No they aren't 1/2 the strength of the Hi Test or at least good ones aren't. The Maggi and Crosby are G30 fittings and both being made by very reputable companies will exceed the published loads by a degree.
You've fallen into the WLL comparison trick. It's very common. Sorry if I'm telling you something you already know but just explaining it for the watchers who may not.
All chains and fittings used by boats all usually have a 4:1 safety
margin. By that I mean the WLL is 1/4 of the break load. The one weird exception to that is in the US with what is called 'Hi Test'. It doesn't happen out side the US or with other US grades, only that specific one in that country only. What they do with the G40 there is they lower safety
margin which in turn gives an elevated WLL. The chain is still a grade 40 just as it is in the EU, NZ or Timbuktu just those places use the standard 4:1 margin so show a lower WLL.
So what happens is people compare WLL's to see the HiTest being a lot stronger when in fact it really just a smoke and mirrors game
with the load numbers. One might say the great US marketing
machine has struck and struck very well indeed. It also means many think they have some super chain when in fact it's far from it and they are actually inadvertently and unknowingly pushing the boundaries possibly a lot more than the boat anchored next to them.
So you are still sort of right but just a little off with your numbers. The Hi Test is only 20-25% stronger than a BBB, G30 and what 90% of the world cruisers are anchored on right now. And at the same time the same amount above the good C links. But as the good links have a non published margin on top of the published break they aren't that far away at all. We've busted Maggi ones and none have gone below 5600kg, a few have hit 6000kg. A G30 chain or fitting should have 5000kg min bust, a G40 6400kg min bust. So the Maggis C links are in the middle of the 2 grades. We have zero reason to think Crosby would be any less and in fact would expect a little higher again (just the way they make them).
So Yes the C Links are a little lower but not much at all than the Hi Test chian once you align all the safety margins using the same basis. And as most of the world cruisers are only on G30 chains without worries, I'm happy saying a good C link in a Hi Test chain is fine.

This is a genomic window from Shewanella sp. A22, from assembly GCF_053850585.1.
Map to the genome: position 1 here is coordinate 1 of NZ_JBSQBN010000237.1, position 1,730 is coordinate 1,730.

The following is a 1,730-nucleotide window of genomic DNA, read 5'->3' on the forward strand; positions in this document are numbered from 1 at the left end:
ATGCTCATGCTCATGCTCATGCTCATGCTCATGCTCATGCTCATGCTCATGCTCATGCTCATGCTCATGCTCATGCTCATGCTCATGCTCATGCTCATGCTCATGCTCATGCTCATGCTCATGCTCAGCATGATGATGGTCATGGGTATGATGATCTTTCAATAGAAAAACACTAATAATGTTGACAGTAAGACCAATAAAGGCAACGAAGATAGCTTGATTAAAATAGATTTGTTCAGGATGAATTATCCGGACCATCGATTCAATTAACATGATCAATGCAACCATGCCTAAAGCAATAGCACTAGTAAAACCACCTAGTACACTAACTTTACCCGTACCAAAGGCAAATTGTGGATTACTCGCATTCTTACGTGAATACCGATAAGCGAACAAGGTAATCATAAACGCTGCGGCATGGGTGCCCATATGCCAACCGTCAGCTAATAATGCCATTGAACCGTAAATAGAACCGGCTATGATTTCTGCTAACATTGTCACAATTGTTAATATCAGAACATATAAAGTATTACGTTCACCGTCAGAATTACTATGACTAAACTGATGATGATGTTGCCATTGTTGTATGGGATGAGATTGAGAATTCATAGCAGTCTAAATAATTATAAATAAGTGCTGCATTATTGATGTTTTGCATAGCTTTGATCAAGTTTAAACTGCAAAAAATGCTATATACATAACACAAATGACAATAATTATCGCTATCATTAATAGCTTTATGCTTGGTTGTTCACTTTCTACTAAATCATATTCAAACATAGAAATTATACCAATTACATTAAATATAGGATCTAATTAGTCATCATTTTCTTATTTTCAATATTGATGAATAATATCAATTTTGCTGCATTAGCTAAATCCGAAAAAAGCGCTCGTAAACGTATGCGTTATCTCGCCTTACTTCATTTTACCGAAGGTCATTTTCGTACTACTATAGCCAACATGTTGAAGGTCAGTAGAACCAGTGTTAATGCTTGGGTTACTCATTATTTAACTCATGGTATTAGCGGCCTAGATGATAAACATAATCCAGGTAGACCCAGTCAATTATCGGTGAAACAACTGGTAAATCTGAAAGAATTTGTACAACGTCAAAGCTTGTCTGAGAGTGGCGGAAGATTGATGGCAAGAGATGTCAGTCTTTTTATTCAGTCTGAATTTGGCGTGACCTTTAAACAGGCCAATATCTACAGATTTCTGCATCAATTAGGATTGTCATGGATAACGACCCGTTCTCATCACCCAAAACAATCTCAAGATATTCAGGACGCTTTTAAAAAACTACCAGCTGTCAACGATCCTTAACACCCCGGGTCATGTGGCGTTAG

Why am I so happy saying that? There are literally 1000's of these links in use as I write. Also manufacturing has moved on and the good ones are made better than they used to be. Also 99.9% of the nay-sayers are only repeating one of the many urban myths that are rampant in the anchoring
. Try and find someone who has actually had one fail on them, I think you'll find it easier to find an honest politician.
You'll also find many of the nay-sayers are a lot more happier with their bog standard shackle even though most of those have loads far far below a good C link. Most commercial
bog standard shackles are very low load. Weird I know but as I deal in this stuff day in day out, we've seen and heard it all. Most of 'it' is usually quite wrong and based on hear-say and theories that were valid when the Pilgrims or Cpt Cook were sailing the oceans but well off the mark in todays world. It's not rocket science to find out what is and isn't good.
And all of that isn't even getting into the low quality stretch early break low chain that many have, often unknowingly.
But like all boating
and most other gear
these days, there is 'bloody good', 'OK' and 'just crap' out there when talking quality. The key is to know what you're buying
, which I admit can be bloody tricky at times. The best advice on that I can offer is ask country of manufacture, while not fool proof it's a reasonably good guide. I think most know which countries have a long history
of making good reliable products.